"We are still in the middle of flu season and with more flu cases on the rise we need to do everything that we possibly can to protect ourselves, our families and the people around us," says William Melahn, M.D., SCR vice president of medical affairs. "We are seeing an elevation in the number of flu cases across the Bluegrass State, and much of it is due to the actual strain of flu, H3N2 Flu-type "A", that has been most prevalent."
The Centers for Disease Control (CDC) states that the flu vaccine is only 23 percent effective this year among people of all ages primarily because it doesn't provide protection against the H3N2 that is making most people sick. According to the Cabinet for Health and Family Services, Kentucky has had 43 influenza-related deaths since this year's flu season began early last September.
"Despite the decreased effectiveness of this year's flu vaccine, everyone six months and older should still get a flu shot as the vaccine can still prevent against other strains of influenza", says Dr. Melahn. Those who have the highest risk for flu are very young children (under two years of age), adults ages 65 and older and those who have underlying medical conditions."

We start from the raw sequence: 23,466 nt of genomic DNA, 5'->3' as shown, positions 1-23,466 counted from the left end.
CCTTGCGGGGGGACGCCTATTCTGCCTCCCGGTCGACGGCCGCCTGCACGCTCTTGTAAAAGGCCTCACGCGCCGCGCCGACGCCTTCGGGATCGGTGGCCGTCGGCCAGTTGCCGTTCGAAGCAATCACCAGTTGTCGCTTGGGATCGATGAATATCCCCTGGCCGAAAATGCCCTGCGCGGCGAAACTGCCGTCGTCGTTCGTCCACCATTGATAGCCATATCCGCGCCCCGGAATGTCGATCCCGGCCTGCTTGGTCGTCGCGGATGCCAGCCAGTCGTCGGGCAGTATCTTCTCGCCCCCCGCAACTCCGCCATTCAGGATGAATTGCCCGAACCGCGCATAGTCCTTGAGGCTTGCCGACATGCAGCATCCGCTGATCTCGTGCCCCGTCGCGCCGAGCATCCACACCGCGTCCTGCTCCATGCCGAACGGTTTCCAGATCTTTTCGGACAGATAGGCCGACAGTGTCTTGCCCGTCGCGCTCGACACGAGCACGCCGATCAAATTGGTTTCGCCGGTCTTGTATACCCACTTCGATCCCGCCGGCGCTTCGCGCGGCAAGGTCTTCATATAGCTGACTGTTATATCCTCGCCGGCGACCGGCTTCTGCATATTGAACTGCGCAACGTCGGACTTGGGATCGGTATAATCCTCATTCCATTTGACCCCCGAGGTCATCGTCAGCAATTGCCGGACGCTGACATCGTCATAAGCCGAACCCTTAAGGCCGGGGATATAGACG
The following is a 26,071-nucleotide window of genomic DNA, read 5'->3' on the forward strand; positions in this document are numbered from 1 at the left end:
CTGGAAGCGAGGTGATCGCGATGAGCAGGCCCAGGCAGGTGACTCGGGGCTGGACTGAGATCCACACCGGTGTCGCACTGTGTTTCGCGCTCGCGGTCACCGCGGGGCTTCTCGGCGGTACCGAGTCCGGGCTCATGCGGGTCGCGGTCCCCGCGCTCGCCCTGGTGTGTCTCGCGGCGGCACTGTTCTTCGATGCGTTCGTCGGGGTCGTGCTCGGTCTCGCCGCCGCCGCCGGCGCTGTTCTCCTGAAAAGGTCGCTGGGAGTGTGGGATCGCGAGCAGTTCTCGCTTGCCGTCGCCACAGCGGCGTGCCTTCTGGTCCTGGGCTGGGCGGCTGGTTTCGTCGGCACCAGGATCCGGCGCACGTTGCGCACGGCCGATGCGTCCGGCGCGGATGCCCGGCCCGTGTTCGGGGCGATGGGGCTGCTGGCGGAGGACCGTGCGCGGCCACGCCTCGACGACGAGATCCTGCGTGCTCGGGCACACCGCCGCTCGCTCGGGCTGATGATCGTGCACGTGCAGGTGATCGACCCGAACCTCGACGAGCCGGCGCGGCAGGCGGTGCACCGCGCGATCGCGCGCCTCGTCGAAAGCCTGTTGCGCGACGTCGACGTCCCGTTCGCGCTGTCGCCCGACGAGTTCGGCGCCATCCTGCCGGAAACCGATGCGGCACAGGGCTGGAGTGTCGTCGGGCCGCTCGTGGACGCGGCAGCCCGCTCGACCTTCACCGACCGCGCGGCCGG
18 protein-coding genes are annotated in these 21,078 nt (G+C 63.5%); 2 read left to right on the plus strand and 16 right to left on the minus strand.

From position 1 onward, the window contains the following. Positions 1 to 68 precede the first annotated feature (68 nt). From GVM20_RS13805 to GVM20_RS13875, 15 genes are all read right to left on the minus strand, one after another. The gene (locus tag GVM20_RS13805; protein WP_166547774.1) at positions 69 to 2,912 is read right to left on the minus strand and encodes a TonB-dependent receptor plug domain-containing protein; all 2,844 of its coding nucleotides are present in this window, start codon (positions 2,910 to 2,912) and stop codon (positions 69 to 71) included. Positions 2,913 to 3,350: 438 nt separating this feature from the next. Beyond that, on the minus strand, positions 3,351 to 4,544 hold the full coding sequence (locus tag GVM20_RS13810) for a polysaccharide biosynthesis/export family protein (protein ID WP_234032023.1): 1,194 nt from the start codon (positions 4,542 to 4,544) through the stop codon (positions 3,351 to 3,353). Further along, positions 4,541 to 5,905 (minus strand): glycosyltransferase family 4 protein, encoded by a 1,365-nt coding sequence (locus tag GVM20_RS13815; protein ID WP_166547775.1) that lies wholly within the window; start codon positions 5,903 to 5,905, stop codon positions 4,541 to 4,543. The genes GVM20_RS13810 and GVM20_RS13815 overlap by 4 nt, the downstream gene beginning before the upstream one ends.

Dr. Melahn also says that good hygiene habits can also help to prevent the spread of flu at home, work and school. We should be taking simple everyday precautions like avoiding close contact with people who are sick, washing your hands thoroughly and often, covering your mouth and nose with a tissue when coughing or sneezing and avoid touching your eyes, nose or mouth as these things increase the spread of viruses. Getting vaccinated is still the best way to protect yourself and loved ones from the flu.